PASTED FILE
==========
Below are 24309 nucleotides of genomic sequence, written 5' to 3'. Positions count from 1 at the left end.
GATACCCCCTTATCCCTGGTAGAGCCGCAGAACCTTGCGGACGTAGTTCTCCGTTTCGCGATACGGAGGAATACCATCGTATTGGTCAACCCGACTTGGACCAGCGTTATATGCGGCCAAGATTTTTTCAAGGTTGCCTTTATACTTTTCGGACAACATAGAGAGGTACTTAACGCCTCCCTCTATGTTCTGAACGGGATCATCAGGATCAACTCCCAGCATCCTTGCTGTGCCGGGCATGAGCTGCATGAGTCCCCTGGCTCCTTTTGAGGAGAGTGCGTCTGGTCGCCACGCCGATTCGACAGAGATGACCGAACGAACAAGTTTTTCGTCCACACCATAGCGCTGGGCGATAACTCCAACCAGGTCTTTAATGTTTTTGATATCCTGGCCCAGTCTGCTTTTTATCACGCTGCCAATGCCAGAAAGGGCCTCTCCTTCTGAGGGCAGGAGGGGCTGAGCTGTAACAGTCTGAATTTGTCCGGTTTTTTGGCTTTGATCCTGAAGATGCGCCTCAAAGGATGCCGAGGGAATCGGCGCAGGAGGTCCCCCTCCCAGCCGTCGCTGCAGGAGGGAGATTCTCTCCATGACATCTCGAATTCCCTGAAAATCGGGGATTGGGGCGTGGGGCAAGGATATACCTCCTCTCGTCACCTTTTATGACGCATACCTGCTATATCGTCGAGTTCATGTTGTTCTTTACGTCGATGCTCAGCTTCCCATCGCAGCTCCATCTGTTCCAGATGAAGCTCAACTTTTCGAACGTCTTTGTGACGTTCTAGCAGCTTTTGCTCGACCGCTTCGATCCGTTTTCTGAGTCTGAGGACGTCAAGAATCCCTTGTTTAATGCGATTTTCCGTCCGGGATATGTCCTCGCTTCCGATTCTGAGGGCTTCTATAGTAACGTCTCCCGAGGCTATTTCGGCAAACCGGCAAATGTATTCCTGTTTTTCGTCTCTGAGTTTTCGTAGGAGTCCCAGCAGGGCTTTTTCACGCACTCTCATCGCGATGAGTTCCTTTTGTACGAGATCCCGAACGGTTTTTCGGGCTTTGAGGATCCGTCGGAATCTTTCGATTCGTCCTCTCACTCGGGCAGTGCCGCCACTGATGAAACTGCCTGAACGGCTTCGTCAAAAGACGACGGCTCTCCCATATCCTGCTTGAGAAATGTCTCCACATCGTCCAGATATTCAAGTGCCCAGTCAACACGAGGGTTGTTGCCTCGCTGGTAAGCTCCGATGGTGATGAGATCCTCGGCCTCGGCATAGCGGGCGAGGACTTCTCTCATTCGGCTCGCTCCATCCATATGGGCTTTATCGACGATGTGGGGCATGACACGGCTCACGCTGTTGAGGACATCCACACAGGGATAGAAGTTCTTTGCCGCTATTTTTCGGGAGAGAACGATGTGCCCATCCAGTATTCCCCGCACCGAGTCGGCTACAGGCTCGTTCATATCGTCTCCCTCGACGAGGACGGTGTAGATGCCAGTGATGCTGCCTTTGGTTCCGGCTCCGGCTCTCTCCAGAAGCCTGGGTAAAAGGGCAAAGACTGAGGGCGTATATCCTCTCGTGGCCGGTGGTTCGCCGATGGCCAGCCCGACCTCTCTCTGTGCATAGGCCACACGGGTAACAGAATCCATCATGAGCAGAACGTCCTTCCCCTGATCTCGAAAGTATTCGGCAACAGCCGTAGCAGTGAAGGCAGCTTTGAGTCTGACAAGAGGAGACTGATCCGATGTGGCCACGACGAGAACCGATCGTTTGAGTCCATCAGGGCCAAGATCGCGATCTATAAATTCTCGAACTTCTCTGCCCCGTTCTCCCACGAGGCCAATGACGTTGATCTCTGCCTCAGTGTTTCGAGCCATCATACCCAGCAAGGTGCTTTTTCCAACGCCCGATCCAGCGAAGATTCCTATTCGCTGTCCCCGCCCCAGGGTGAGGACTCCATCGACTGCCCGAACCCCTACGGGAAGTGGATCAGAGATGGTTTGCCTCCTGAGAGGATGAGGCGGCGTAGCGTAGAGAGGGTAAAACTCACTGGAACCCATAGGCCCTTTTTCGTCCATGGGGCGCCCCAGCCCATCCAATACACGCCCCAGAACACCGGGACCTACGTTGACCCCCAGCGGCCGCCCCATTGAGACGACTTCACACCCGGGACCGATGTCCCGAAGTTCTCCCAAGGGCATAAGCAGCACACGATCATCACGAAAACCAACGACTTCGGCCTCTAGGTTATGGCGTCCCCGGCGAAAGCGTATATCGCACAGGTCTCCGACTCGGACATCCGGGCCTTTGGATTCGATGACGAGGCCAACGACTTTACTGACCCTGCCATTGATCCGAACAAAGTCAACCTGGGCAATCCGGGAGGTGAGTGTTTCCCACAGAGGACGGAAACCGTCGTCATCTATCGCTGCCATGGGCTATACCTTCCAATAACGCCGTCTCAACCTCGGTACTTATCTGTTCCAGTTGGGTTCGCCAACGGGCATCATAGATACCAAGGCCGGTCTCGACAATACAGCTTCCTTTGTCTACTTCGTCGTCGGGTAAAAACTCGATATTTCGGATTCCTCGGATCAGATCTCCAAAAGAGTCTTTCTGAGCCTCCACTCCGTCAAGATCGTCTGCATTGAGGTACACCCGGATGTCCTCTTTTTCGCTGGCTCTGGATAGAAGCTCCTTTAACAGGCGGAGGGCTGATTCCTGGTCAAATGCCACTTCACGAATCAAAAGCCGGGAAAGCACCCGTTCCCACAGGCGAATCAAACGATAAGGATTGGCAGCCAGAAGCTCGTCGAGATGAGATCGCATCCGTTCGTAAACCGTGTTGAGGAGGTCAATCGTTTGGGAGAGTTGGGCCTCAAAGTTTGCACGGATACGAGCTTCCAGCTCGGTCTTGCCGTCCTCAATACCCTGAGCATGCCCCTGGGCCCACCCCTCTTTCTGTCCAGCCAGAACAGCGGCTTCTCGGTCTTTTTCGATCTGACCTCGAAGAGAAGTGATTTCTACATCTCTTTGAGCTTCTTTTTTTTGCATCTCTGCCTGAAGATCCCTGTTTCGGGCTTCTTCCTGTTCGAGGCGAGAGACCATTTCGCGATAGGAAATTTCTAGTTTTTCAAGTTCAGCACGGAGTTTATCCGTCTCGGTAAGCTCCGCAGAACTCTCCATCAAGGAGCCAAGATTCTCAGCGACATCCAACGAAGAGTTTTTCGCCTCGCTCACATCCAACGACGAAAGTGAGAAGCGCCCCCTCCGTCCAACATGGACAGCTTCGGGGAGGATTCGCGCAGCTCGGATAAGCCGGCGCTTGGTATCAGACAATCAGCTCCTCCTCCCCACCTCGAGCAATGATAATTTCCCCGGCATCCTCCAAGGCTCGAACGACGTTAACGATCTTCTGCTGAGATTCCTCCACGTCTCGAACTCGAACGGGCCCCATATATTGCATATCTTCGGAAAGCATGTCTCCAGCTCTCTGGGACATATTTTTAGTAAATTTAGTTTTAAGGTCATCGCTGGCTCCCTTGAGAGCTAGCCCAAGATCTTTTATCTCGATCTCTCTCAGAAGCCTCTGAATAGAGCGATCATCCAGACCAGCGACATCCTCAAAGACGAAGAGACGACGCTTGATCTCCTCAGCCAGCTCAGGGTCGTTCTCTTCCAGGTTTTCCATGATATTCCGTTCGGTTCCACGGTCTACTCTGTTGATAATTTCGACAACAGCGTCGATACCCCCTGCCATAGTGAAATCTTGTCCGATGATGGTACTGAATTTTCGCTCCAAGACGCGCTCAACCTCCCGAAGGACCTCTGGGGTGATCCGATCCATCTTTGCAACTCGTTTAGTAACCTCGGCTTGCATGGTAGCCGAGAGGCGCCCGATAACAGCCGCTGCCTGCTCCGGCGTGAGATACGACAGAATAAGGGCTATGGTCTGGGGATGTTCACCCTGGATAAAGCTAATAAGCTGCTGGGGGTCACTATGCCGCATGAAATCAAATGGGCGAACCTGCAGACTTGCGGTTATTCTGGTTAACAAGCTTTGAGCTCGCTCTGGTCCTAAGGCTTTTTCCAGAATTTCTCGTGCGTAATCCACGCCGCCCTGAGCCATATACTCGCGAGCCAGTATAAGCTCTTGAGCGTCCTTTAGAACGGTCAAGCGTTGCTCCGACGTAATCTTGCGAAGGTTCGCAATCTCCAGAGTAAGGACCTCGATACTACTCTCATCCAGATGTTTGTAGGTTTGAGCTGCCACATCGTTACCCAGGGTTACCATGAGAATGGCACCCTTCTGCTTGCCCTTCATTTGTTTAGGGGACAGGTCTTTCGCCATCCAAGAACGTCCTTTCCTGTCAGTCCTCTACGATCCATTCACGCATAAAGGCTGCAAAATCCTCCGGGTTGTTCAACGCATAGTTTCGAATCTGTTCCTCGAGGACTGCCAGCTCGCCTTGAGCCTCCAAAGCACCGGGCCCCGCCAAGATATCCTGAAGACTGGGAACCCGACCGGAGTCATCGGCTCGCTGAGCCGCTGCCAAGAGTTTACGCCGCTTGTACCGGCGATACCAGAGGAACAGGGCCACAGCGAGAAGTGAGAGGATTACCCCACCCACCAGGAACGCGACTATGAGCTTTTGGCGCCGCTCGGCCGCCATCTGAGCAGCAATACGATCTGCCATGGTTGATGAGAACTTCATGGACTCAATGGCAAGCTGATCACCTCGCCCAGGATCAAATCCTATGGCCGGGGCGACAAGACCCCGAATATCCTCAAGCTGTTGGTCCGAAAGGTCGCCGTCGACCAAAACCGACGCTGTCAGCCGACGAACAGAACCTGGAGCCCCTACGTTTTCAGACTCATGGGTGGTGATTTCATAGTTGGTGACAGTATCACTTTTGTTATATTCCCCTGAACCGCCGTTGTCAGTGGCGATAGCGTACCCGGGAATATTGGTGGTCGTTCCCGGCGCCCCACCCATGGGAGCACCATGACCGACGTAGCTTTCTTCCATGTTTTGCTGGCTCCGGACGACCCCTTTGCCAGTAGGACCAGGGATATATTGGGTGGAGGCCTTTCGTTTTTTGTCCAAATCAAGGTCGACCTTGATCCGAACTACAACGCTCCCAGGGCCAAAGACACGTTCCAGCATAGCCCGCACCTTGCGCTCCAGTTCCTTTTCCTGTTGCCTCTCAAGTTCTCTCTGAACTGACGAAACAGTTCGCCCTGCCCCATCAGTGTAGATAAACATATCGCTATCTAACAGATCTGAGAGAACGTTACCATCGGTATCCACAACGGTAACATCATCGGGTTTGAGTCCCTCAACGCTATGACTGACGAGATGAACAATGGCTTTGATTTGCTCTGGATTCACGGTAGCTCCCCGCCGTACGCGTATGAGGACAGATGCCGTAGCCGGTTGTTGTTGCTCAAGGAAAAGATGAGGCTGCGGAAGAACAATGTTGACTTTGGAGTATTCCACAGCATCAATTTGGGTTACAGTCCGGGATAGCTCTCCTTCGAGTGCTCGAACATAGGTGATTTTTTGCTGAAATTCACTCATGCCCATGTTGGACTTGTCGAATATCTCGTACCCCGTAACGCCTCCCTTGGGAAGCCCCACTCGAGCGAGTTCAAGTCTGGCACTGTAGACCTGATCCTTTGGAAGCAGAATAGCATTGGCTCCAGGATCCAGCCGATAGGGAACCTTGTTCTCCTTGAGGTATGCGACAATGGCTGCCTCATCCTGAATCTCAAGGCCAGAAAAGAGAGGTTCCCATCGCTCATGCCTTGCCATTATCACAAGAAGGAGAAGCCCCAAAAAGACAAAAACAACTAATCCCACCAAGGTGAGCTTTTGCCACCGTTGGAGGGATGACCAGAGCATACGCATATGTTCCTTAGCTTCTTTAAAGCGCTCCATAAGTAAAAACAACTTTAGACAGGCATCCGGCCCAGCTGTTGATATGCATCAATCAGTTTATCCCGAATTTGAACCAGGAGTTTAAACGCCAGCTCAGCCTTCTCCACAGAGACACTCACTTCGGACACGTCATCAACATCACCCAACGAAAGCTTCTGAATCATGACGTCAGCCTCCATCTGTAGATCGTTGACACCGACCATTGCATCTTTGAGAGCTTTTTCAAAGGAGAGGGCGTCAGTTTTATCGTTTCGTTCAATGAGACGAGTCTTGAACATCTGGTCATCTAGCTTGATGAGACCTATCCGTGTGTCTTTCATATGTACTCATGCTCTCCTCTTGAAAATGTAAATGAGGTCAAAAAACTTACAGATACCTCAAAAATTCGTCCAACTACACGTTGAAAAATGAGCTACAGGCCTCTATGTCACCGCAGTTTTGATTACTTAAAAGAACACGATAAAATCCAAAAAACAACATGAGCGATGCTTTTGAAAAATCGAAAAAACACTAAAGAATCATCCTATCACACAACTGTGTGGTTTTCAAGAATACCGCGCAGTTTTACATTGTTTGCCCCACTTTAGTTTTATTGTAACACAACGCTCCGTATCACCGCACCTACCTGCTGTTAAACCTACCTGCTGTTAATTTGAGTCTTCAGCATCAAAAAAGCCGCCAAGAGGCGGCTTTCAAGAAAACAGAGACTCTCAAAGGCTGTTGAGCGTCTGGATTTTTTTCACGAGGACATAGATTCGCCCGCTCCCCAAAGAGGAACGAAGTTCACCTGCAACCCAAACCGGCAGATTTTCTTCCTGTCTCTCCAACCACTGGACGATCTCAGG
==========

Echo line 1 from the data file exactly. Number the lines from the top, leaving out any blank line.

Below are 24309 nucleotides of genomic sequence, written 5' to 3'. Positions count from 1 at the left end.